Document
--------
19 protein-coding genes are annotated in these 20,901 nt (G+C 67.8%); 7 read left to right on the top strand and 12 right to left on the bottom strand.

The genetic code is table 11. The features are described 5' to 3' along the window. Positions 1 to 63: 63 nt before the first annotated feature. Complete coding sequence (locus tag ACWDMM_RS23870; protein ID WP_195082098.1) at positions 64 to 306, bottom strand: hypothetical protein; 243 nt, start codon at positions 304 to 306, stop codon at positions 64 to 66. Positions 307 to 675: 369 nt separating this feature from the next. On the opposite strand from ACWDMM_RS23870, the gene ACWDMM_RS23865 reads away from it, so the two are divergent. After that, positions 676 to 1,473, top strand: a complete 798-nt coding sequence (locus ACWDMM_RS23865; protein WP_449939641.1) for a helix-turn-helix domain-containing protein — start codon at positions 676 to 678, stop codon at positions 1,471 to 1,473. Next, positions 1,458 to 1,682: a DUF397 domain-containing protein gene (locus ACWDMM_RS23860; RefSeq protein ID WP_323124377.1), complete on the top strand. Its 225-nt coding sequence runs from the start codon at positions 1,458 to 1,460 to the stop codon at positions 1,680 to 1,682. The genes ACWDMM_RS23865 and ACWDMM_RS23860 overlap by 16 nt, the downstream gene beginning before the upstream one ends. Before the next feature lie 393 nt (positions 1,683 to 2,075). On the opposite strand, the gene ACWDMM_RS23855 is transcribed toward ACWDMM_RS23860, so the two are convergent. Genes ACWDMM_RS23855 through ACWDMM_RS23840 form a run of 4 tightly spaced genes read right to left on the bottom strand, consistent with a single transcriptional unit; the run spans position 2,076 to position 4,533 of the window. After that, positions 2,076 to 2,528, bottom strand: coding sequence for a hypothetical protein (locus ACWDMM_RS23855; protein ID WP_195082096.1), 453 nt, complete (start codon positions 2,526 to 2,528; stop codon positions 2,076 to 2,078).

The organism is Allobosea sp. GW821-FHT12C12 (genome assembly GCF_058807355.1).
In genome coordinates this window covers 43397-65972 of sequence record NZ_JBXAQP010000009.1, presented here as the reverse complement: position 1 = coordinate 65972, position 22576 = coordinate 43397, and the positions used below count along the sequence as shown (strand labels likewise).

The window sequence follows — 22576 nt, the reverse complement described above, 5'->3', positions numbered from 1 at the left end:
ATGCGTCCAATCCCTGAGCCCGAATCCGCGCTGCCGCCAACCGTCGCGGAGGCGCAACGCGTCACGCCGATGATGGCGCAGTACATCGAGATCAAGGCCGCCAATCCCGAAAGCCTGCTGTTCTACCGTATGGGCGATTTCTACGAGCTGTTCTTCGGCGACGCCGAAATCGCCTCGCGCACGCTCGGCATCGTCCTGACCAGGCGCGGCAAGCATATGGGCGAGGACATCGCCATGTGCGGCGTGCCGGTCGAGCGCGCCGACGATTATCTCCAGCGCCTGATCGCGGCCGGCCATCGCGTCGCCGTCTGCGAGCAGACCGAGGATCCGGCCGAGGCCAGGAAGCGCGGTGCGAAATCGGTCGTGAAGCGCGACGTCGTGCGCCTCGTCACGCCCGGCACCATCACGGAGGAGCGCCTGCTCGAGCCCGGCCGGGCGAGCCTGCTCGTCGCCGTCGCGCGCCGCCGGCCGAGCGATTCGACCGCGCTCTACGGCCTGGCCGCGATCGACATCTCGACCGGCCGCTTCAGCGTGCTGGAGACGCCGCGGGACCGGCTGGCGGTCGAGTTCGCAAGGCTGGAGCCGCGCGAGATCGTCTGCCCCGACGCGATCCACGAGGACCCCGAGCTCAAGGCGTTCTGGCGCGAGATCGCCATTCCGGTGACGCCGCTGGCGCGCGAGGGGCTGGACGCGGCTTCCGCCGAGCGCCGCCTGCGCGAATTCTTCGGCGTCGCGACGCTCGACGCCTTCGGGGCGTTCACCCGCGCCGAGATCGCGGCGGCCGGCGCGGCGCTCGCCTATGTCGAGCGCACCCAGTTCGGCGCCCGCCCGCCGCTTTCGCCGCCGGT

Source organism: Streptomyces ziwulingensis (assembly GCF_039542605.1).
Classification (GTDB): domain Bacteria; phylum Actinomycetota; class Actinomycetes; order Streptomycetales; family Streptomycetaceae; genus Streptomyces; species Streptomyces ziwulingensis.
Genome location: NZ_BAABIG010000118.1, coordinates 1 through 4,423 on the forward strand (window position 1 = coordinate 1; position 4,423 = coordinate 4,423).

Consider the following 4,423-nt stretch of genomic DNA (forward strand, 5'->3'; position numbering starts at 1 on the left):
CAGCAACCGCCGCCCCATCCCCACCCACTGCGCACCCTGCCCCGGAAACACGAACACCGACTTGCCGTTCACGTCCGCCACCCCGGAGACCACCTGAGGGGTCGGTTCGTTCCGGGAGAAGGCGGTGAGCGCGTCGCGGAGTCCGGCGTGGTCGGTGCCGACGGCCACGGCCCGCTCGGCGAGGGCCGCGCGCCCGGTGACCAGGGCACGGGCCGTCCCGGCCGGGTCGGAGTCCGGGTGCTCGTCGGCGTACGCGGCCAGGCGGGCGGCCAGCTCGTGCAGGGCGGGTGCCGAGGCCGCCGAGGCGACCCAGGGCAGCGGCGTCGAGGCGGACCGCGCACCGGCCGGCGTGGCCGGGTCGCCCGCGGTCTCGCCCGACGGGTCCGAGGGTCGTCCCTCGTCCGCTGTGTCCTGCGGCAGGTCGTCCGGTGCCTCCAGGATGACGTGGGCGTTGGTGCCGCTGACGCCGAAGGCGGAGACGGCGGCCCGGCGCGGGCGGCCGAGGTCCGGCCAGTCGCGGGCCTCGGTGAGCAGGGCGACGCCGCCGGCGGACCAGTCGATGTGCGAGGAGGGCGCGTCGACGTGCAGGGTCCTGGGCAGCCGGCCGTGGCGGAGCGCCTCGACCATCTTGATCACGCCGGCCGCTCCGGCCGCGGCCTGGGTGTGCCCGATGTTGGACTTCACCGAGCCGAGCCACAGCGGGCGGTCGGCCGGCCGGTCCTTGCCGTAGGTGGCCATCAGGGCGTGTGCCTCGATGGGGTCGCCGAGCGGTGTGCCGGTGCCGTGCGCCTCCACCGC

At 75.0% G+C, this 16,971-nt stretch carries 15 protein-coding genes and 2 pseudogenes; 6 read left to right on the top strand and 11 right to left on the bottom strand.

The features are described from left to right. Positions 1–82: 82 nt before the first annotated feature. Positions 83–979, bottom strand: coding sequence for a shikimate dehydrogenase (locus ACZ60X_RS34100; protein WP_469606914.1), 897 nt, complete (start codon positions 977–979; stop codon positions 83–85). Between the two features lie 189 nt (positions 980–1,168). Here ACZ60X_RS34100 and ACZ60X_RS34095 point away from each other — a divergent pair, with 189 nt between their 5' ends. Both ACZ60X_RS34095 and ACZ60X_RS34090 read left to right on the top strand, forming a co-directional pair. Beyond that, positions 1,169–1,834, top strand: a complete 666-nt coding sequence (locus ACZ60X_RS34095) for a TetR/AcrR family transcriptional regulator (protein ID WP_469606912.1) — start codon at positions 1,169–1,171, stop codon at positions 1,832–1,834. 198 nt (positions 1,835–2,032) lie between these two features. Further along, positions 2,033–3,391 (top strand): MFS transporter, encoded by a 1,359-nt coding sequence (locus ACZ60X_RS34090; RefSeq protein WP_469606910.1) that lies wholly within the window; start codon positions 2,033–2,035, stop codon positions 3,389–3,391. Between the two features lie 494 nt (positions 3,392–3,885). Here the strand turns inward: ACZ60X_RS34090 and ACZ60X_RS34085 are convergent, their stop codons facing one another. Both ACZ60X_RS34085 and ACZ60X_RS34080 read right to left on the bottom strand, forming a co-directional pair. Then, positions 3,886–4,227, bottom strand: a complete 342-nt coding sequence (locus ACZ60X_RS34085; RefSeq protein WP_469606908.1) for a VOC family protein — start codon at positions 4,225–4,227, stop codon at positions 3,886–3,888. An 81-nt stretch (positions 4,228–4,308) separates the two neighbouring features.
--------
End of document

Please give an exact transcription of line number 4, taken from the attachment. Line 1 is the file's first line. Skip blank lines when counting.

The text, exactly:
In genome coordinates this window covers 43397-65972 of sequence record NZ_JBXAQP010000009.1, presented here as the reverse complement: position 1 = coordinate 65972, position 22576 = coordinate 43397, and the positions used below count along the sequence as shown (strand labels likewise).